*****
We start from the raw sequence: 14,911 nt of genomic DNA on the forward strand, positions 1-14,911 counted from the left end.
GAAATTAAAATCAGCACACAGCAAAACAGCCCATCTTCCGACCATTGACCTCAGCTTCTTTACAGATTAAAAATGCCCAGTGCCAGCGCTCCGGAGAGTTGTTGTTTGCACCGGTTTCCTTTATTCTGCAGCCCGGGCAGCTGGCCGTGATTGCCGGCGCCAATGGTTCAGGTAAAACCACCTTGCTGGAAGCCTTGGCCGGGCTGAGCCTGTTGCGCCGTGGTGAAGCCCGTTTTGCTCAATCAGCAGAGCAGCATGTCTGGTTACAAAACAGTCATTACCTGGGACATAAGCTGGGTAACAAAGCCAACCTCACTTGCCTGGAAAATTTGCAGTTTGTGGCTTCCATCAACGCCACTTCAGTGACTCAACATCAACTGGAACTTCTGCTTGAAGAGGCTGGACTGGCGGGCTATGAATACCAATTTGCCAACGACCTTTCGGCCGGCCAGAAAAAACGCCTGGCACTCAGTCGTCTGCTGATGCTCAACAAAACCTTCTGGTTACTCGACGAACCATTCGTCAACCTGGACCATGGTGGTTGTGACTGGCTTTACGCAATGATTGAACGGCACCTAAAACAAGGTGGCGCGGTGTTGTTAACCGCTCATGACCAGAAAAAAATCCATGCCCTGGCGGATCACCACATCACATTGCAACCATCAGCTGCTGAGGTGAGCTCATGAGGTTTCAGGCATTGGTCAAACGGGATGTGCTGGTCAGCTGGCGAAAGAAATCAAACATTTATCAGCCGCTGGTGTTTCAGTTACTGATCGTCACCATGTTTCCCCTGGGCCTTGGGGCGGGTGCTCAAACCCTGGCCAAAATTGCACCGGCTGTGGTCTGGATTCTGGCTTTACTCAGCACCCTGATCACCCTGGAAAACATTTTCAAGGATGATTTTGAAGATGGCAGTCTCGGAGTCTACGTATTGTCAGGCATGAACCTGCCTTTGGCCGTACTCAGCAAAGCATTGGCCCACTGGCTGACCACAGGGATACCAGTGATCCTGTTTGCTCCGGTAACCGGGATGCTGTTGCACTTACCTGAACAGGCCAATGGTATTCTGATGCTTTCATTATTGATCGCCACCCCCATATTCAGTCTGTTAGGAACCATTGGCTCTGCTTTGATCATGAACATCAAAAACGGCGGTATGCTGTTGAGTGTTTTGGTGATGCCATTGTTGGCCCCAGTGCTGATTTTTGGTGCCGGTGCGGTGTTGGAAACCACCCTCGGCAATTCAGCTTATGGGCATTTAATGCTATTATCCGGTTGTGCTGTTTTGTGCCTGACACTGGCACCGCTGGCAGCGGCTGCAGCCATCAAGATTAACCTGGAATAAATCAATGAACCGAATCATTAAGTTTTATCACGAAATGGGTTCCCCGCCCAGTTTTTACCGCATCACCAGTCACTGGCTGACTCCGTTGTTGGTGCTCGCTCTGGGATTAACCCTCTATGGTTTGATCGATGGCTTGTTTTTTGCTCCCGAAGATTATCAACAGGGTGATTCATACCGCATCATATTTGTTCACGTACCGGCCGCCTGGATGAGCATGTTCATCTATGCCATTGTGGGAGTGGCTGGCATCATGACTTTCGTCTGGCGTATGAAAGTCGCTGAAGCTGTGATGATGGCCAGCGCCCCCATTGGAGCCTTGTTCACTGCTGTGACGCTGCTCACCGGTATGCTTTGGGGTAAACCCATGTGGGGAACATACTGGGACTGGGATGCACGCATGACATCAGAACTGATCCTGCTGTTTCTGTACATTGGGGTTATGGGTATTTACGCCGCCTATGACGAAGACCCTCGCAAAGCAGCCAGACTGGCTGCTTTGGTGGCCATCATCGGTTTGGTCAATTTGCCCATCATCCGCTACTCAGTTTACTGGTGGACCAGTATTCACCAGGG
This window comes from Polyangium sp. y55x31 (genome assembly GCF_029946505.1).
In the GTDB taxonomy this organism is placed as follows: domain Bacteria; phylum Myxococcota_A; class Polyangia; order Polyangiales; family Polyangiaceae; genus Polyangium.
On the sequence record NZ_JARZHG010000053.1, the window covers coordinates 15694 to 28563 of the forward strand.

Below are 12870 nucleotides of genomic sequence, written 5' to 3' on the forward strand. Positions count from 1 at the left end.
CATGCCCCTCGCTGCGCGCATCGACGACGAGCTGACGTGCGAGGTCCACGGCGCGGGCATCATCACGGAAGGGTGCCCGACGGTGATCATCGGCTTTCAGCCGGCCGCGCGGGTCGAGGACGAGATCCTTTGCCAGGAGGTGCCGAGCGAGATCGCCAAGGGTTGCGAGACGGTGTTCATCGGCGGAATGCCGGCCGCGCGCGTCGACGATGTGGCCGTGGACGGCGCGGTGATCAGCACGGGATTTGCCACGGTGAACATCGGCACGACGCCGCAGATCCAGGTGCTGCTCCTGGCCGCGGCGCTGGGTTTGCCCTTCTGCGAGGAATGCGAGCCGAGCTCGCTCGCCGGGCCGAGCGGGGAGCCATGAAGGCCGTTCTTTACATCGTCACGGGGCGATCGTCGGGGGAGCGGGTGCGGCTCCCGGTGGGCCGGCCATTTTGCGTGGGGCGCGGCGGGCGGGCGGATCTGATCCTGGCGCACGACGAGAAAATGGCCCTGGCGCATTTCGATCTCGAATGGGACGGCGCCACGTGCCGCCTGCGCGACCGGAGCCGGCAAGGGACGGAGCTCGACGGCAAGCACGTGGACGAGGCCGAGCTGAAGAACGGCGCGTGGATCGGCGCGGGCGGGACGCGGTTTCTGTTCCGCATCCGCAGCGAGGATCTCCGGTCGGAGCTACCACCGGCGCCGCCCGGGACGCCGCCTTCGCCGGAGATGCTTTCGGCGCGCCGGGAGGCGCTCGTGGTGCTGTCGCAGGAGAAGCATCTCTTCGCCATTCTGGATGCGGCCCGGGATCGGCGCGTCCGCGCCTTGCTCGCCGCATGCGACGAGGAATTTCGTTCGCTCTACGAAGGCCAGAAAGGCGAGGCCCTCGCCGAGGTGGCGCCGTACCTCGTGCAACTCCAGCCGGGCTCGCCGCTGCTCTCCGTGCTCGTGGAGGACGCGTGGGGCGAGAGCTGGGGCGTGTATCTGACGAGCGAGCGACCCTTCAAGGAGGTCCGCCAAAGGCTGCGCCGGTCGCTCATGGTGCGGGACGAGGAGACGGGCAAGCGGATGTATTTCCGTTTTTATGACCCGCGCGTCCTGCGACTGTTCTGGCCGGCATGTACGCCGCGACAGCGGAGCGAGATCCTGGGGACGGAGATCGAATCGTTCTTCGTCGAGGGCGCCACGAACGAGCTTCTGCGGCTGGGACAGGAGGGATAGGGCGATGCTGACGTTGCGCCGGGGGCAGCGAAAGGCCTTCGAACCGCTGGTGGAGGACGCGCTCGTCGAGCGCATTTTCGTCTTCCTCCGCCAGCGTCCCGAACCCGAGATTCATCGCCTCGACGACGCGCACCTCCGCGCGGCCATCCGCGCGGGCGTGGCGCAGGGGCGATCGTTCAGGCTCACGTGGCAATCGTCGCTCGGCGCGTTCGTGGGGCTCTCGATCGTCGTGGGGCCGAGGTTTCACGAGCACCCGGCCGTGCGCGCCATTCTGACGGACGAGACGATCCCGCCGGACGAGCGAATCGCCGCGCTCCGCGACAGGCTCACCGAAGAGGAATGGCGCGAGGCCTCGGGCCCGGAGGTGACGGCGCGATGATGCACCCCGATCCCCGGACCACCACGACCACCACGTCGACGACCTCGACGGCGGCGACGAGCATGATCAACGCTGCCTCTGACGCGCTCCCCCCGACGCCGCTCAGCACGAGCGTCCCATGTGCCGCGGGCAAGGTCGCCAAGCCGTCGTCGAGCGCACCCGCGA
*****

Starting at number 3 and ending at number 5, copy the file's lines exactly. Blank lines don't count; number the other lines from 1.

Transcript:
This window comes from Polyangium sp. y55x31 (genome assembly GCF_029946505.1).
In the GTDB taxonomy this organism is placed as follows: domain Bacteria; phylum Myxococcota_A; class Polyangia; order Polyangiales; family Polyangiaceae; genus Polyangium.
On the sequence record NZ_JARZHG010000053.1, the window covers coordinates 15694 to 28563 of the forward strand.